Universe of Stone: Chartres Cathedral and the Invention of the Gothic

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Harper Collins, Mar 17, 2009 - Architecture - 336 pages
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Chartres Cathedral, south of Paris, is revered as one of the most beautiful and profound works of art in the Western canon. But what did it mean to those who constructed it in the twelfth and thirteenth centuries—and why was it built at such immense height and with such glorious play of light, in the soaring manner we now call Gothic?

In this eminently fascinating work, author Philip Ball makes sense of the visual and emotional power of Chartres and brilliantly explores how its construction—and the creation of other Gothic cathedrals—represented a profound and dramatic shift in the way medieval thinkers perceived their relationship with their world. Beautifully illustrated and written, filled with astonishing insight, Universe of Stone embeds the magnificent cathedral in the culture of the twelfth century—its schools of philosophy and science, its trades and technologies, its politics and religious debates—enabling us to view this ancient architectural marvel with fresh eyes.

 

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A Fascinating Biography of Chartes Cathedral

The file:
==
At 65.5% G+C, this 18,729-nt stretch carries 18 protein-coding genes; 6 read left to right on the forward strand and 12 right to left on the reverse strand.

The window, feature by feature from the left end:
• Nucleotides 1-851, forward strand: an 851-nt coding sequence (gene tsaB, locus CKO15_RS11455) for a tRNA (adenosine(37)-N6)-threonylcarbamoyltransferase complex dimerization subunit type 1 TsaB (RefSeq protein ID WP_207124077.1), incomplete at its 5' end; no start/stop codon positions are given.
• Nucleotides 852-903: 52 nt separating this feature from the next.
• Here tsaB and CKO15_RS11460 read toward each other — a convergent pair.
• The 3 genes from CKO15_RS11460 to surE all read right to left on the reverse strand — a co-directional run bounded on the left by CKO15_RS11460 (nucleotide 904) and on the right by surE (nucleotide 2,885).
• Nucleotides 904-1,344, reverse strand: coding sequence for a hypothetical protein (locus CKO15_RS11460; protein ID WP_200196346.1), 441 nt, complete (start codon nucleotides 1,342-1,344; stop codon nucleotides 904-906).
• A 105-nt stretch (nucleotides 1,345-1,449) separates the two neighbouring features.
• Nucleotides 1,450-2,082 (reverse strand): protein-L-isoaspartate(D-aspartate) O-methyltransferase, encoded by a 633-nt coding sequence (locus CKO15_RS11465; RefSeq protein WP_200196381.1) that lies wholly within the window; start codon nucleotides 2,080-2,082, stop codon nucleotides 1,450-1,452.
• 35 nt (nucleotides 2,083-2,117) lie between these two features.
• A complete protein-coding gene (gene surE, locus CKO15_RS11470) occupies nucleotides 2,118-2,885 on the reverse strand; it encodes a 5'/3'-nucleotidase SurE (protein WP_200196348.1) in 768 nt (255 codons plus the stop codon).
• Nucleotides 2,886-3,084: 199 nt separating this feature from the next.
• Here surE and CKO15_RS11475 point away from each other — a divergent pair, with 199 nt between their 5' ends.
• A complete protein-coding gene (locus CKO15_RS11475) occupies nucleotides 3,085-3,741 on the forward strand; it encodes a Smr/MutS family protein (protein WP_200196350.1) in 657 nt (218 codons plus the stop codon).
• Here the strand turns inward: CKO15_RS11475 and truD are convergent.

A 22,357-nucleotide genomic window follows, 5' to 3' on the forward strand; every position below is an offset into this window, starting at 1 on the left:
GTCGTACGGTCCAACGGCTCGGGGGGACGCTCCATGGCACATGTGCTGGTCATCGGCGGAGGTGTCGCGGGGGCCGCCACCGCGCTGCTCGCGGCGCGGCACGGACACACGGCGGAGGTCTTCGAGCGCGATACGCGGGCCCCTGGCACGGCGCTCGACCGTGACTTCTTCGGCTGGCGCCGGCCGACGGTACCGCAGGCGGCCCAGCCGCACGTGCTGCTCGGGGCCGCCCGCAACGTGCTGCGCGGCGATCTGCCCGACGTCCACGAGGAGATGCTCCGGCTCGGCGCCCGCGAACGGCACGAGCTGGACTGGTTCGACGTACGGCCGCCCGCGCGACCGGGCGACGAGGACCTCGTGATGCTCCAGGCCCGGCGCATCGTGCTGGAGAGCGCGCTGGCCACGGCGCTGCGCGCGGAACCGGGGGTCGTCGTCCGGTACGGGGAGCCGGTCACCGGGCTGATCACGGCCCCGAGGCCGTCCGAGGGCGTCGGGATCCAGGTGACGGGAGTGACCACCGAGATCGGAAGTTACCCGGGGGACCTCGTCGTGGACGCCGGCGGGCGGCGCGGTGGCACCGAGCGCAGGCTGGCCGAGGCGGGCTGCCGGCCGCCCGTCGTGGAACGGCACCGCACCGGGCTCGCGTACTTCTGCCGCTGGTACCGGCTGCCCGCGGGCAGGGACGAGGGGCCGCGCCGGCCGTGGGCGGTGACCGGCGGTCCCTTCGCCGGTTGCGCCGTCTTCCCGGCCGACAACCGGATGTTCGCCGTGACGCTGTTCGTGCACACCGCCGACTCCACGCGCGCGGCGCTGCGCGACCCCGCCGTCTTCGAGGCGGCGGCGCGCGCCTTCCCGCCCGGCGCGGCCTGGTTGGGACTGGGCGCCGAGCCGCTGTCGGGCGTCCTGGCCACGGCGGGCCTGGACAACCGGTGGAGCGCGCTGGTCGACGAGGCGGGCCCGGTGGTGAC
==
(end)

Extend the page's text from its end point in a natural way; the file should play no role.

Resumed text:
User Review  - Brian, Merch - Borders

For the lovers of BRUNELLESCHI’S DOME and MICHELANGELO AND THE POPE’S CEILING, or even of Huysman’s CATHEDRAL, this biography of Chartres Cathedral will prove a delight. Read full review

Contents

The Isle Rises
8
A Change of Style
23
Heaven on Earth
52
Seek Not to Know High Things
69
Building by Numbers
100
Masters of Works
136
Hammer and Stone
170
Underneath the Arches
193
Holy Radiance
233
Hard Labour
256
A New Beginning
281
Architectural Glossary
292
09
309
Index
317
Copyright

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About the author (2009)

Philip Ball's book Bright Earth: Art and the Invention of Color was a finalist for the National Book Critics Circle Award; his Critical Mass: How One Thing Leads to Another won the UK's Aventis Prize. He is a consulting editor for Nature magazine, and he lives in London.

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